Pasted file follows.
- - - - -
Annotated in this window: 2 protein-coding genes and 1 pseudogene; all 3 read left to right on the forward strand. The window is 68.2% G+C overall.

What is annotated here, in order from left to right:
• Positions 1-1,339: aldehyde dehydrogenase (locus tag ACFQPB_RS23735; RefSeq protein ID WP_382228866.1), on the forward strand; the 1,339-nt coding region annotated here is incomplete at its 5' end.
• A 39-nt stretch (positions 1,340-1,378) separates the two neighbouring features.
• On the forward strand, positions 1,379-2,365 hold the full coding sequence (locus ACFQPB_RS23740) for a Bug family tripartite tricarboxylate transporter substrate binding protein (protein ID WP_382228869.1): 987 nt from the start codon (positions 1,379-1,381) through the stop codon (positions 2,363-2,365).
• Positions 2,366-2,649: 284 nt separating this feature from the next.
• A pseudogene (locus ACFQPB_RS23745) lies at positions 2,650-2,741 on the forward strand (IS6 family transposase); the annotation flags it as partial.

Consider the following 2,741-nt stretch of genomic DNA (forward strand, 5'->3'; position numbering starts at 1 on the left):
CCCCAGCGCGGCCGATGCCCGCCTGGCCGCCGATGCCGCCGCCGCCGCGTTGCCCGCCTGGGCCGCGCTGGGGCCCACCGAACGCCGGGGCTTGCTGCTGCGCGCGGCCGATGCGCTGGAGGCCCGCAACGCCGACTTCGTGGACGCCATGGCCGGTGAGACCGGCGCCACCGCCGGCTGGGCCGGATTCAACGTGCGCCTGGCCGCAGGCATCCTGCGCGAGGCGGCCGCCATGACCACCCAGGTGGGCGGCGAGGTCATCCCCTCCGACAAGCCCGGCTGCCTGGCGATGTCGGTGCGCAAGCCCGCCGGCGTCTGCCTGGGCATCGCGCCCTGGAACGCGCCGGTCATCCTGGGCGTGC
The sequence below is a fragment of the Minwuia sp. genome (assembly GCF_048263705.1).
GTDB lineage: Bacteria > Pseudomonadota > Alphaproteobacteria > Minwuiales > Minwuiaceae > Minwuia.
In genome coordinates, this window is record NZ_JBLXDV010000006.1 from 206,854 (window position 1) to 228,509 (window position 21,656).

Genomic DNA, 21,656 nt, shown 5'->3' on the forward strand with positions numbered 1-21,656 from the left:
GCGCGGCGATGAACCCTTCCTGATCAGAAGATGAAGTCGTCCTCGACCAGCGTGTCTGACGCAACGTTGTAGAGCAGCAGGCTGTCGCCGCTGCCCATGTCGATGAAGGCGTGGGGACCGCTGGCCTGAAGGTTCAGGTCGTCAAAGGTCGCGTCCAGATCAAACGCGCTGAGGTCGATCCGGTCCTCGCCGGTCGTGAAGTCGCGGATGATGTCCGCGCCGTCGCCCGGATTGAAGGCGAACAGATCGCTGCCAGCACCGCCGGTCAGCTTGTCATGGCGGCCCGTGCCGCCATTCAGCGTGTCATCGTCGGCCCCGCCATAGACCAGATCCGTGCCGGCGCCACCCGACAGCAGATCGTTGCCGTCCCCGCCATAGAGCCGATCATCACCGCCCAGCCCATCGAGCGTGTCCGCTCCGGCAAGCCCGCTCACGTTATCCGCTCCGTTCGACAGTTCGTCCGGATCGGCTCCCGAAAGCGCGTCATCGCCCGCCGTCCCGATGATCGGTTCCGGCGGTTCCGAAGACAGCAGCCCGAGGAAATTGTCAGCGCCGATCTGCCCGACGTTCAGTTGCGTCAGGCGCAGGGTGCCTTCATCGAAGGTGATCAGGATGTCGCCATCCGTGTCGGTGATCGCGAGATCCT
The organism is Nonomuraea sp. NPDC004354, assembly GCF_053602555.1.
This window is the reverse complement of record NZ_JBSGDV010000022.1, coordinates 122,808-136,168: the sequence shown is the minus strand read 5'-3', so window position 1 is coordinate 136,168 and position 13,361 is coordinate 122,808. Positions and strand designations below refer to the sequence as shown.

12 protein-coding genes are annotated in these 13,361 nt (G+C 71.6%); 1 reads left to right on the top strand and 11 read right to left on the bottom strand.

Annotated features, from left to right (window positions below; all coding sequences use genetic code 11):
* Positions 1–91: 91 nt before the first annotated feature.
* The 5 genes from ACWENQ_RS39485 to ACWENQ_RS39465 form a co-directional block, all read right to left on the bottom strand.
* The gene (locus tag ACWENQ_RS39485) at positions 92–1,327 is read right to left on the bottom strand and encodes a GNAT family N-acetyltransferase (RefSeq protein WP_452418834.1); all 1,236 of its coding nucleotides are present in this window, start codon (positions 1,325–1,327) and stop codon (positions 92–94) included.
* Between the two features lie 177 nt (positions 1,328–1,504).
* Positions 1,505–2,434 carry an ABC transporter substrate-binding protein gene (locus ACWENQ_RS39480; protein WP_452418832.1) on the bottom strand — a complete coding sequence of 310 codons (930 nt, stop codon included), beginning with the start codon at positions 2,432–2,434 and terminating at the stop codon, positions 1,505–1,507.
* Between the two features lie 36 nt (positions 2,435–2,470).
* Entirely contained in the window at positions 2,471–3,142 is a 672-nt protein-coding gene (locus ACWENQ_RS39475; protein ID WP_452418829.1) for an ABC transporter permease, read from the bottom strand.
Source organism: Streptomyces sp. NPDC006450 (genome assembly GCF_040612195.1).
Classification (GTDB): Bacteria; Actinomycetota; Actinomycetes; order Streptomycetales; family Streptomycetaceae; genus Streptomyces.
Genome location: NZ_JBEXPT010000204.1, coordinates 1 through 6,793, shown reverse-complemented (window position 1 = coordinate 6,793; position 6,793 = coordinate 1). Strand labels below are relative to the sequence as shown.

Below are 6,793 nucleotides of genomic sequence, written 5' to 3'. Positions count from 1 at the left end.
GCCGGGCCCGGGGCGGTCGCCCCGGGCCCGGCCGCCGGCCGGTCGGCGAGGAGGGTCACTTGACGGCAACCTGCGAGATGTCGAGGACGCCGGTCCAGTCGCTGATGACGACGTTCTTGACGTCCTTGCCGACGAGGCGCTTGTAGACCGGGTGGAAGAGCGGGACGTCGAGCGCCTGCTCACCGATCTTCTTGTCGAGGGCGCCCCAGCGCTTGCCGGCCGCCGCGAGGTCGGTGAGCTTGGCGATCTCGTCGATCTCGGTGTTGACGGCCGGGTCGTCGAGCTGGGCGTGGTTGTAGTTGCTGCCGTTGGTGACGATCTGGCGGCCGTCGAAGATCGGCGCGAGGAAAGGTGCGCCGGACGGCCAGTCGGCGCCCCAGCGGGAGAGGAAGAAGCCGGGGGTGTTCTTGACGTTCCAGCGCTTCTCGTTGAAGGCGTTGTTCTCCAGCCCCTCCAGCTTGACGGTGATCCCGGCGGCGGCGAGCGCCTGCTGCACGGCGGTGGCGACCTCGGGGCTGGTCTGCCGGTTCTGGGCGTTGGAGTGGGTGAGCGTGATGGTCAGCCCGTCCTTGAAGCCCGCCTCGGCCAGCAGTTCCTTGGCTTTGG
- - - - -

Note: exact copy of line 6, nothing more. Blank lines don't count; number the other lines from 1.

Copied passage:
• Positions 2,366-2,649: 284 nt separating this feature from the next.